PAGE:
Born: September 17, 1929;

Died: October 31, 2021.

PROFESSOR Sir James Armour, who has died aged 92, was a distinguished veterinary scientist, whose knighthood in 1995 reflected his peerless contribution to veterinary science and education.

He had been a student at Glasgow Vet School and, in 1963, after spells working in Nigeria and England, he returned there, joining a strong group of scientists who in 1959 had developed the cattle lungworm vaccine, Dictol.

With his drive and ability the parasitologists rapidly became the largest group in Europe and possibly worldwide. Armour himself rose rapidly from lecturer to senior lecturer then reader, and was appointed professor of veterinary parasitology in 1976.

He helped to form multidisciplinary teams, including parasitologists, immunologists, pathologists and clinicians. They determined the pathogenic mechanisms of parasitic infections, most notably gastrointestinal helminths (parasitic worms) in ruminants, and developed new methods of diagnosis and treatment.

In key collaborations with computing scientists, he developed mathematical models for studying the epidemiology of helminth infections. He foresaw the importance that molecular techniques would play in the future of parasitology, and led the establishment of the Wellcome Unit for Molecular Parasitology at the school.

He was not only an outstanding veterinary scientist but a gifted teacher, too: many generations of students remember his inspiring lectures and his amazing memory for their names. In 1979, he was pivotal in setting up the journal, In Practice, which focused on post-graduate education in the profession, and was its first editorial board chair.

He published extensively, co-authored a textbook on veterinary parasitology, and lectured widely as an external examiner for undergraduates and post-graduates. There were trips to universities in Africa, Australia, South America and across the UK and Europe, and many successful research collaborations were established.

One key collaboration was with colleagues at Merck Sharp & Dohme and the development of Ivermectin. This broad-spectrum parasiticide was an outstanding success in a range of species and became the first animal health pharmaceutical to reach $1 billion in sales.

In 1986, the staff of Glasgow Vet School elected him as Dean. The late 1980s were a time of considerable austerity in higher education and, in 1988, the Riley Committee, which was examining the future of veterinary education, recommended the closure of Glasgow and Cambridge vet schools. The threat prompted an enormous reaction and Armour led a highly organised campaign with tremendous energy and commitment.

More than 700,000 signatures were delivered to Downing Street backed by support from the Royal College of Veterinary Surgeons, politicians, the Scottish media and friends of the school across the world. The recommendations were overturned, paving the way for a period of considerable expansion, while he was awarded a CBE.

In 1991, he was appointed vice-principal of the university. He was a key member of the senior management team and played a major role in the university’s development before retiring in 1995.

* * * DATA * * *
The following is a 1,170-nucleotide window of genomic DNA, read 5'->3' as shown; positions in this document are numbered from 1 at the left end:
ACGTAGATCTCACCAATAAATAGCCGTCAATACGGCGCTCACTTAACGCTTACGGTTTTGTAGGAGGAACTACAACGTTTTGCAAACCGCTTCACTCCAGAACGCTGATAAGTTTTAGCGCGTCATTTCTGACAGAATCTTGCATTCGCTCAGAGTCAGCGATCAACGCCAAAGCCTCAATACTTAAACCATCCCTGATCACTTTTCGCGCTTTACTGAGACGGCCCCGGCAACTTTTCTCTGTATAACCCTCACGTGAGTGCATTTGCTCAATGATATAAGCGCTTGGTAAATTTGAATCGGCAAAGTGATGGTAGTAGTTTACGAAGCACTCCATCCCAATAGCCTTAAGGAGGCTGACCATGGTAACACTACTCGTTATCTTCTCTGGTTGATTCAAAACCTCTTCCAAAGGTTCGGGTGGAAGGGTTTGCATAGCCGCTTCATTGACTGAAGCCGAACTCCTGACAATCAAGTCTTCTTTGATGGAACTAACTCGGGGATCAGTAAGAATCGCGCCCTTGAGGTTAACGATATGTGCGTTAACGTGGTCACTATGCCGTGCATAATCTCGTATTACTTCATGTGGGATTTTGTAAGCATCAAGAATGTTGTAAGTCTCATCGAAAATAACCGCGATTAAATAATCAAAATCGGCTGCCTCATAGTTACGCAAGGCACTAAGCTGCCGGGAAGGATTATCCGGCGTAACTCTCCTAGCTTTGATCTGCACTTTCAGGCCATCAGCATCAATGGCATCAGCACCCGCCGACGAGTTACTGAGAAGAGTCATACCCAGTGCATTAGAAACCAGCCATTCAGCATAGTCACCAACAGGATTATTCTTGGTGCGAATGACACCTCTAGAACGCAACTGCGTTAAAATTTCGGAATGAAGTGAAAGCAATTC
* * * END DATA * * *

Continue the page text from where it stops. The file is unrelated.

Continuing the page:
Besides his distinguished academic career he was an exceptional golfer. In 1947, he won the British Boys’ Championship at Hoylake and, in 1950, qualified for the British Open at Troon. In 1952, he was Ayrshire champion and captain of the university team who were Scottish Champions.

He was club champion at Troon Portland (1955), Berkhamstead (1960-1963), Moor Park, Rickmansworth (1963) and Royal Troon (1969). From 1960 to 1963, he represented Hertfordshire and captained the Hertfordshire team which won the English Counties’ Championship in 1962-1963.

He had joined Royal Troon golf club in 1949 and was captain (1990-1992) and honorary president (2007-2010).

James Armour was born in 1929 in Basra, Iraq, where his Scottish father worked in the shipping industry. He returned to Scotland in 1935 after a military coup in Iraq, and Armour’s love affair with Troon and the west of Scotland began. He attended Marr College, Troon (1940-1945) and excelled in the exam hall and on the golf course. On leaving Marr in 1945, he worked on a farm for a year before going to Glasgow to study veterinary medicine.

After qualifying as a vet he got married, to Irene, with whom he had four children – Donald, Linda, Fiona and Craig. They spent six years in Nigeria, where he was initially a field officer in the British Colonial Vet Service then a veterinary parasitologist at the Federal Laboratories in Vom.

In 1960, he returned to the UK to work as a parasitologist at Coopers (later Wellcome) at Berkhamstead, Hertfordshire, before returning to Glasgow Veterinary School three years later. In later life he held many key external appointments. He chaired, for instance, the Veterinary Products Committee (1987-1996) and was chair of the board of the Moredun Animal Disease Research Institute in Edinburgh (2000-2004).

Jimmy, as he was known, had high principles and detested dishonesty. He was a stickler for protocol and doing things properly. He had a humble and egalitarian outlook and treated people equally. Even Princess Anne called him Jimmy.

He is survived by his second wife, Christine, whom he married in 1992, and by Linda, Fiona and Craig.

Prepared by former colleagues